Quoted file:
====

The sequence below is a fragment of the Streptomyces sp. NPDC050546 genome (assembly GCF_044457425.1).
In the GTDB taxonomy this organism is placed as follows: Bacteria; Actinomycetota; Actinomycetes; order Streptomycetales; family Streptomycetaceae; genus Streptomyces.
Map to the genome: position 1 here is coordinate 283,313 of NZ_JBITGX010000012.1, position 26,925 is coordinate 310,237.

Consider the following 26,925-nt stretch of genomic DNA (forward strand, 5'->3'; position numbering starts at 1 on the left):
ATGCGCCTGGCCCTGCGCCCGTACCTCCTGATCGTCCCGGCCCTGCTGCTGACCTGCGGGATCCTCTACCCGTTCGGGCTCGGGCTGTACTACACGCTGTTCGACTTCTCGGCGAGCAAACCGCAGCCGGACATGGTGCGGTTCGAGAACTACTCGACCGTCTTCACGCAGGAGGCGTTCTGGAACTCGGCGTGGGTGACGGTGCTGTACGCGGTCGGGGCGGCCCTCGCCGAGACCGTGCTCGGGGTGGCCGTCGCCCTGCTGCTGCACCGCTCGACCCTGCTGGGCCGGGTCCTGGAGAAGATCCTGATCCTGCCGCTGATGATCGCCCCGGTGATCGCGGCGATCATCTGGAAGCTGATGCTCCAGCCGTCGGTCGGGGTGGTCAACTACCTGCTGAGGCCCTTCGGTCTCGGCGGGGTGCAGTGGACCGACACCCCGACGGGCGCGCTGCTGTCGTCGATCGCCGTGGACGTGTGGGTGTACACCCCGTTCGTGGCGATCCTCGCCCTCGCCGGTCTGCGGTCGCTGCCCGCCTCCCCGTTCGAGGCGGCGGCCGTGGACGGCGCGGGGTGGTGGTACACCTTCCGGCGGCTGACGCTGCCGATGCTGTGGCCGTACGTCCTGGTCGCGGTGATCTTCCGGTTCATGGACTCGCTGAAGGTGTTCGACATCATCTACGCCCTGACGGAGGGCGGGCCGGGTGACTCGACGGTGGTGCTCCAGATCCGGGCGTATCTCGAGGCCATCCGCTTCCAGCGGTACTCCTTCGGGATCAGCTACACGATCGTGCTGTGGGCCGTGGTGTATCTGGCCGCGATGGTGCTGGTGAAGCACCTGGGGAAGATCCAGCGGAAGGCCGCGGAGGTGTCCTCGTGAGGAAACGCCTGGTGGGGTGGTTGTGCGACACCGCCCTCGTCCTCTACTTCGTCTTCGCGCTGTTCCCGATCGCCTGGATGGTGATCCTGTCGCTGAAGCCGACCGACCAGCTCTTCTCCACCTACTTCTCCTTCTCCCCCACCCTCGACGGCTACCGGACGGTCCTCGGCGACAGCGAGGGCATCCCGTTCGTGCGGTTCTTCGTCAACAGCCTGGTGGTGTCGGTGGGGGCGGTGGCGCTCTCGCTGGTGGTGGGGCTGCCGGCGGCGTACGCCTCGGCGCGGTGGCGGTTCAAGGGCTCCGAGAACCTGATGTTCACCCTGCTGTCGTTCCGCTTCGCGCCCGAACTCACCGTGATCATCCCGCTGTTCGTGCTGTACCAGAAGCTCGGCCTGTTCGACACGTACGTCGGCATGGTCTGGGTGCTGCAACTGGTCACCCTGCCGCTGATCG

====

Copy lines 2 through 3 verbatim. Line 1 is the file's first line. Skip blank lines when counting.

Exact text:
In the GTDB taxonomy this organism is placed as follows: Bacteria; Actinomycetota; Actinomycetes; order Streptomycetales; family Streptomycetaceae; genus Streptomyces.
Map to the genome: position 1 here is coordinate 283,313 of NZ_JBITGX010000012.1, position 26,925 is coordinate 310,237.